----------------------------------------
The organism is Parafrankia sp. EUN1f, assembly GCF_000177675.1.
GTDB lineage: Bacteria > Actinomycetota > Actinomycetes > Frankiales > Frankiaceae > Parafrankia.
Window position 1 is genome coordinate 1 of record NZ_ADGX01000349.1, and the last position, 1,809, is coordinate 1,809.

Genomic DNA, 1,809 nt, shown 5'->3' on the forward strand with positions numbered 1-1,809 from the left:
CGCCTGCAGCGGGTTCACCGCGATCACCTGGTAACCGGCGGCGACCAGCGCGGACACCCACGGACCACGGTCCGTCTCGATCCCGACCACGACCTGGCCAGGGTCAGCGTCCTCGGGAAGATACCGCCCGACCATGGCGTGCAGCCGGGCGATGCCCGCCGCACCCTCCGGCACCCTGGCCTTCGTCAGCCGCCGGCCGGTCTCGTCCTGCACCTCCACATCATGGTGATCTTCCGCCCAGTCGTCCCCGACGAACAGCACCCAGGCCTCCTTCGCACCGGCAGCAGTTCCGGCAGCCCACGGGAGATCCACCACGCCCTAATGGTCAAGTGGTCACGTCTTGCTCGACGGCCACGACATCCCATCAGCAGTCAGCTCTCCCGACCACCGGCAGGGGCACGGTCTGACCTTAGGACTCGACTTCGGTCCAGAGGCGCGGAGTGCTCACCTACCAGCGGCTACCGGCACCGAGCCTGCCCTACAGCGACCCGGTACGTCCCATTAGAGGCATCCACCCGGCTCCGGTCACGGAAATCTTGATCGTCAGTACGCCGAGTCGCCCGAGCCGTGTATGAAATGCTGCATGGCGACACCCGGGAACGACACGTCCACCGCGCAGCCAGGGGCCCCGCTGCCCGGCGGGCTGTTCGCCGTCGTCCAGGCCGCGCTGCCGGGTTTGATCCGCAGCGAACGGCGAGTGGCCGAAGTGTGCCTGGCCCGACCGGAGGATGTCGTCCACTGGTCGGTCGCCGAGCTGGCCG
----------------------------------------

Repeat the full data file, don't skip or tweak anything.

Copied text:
The organism is Parafrankia sp. EUN1f, assembly GCF_000177675.1.
GTDB lineage: Bacteria > Actinomycetota > Actinomycetes > Frankiales > Frankiaceae > Parafrankia.
Window position 1 is genome coordinate 1 of record NZ_ADGX01000349.1, and the last position, 1,809, is coordinate 1,809.

Genomic DNA, 1,809 nt, shown 5'->3' on the forward strand with positions numbered 1-1,809 from the left:
CGCCTGCAGCGGGTTCACCGCGATCACCTGGTAACCGGCGGCGACCAGCGCGGACACCCACGGACCACGGTCCGTCTCGATCCCGACCACGACCTGGCCAGGGTCAGCGTCCTCGGGAAGATACCGCCCGACCATGGCGTGCAGCCGGGCGATGCCCGCCGCACCCTCCGGCACCCTGGCCTTCGTCAGCCGCCGGCCGGTCTCGTCCTGCACCTCCACATCATGGTGATCTTCCGCCCAGTCGTCCCCGACGAACAGCACCCAGGCCTCCTTCGCACCGGCAGCAGTTCCGGCAGCCCACGGGAGATCCACCACGCCCTAATGGTCAAGTGGTCACGTCTTGCTCGACGGCCACGACATCCCATCAGCAGTCAGCTCTCCCGACCACCGGCAGGGGCACGGTCTGACCTTAGGACTCGACTTCGGTCCAGAGGCGCGGAGTGCTCACCTACCAGCGGCTACCGGCACCGAGCCTGCCCTACAGCGACCCGGTACGTCCCATTAGAGGCATCCACCCGGCTCCGGTCACGGAAATCTTGATCGTCAGTACGCCGAGTCGCCCGAGCCGTGTATGAAATGCTGCATGGCGACACCCGGGAACGACACGTCCACCGCGCAGCCAGGGGCCCCGCTGCCCGGCGGGCTGTTCGCCGTCGTCCAGGCCGCGCTGCCGGGTTTGATCCGCAGCGAACGGCGAGTGGCCGAAGTGTGCCTGGCCCGACCGGAGGATGTCGTCCACTGGTCGGTCGCCGAGCTGGCCG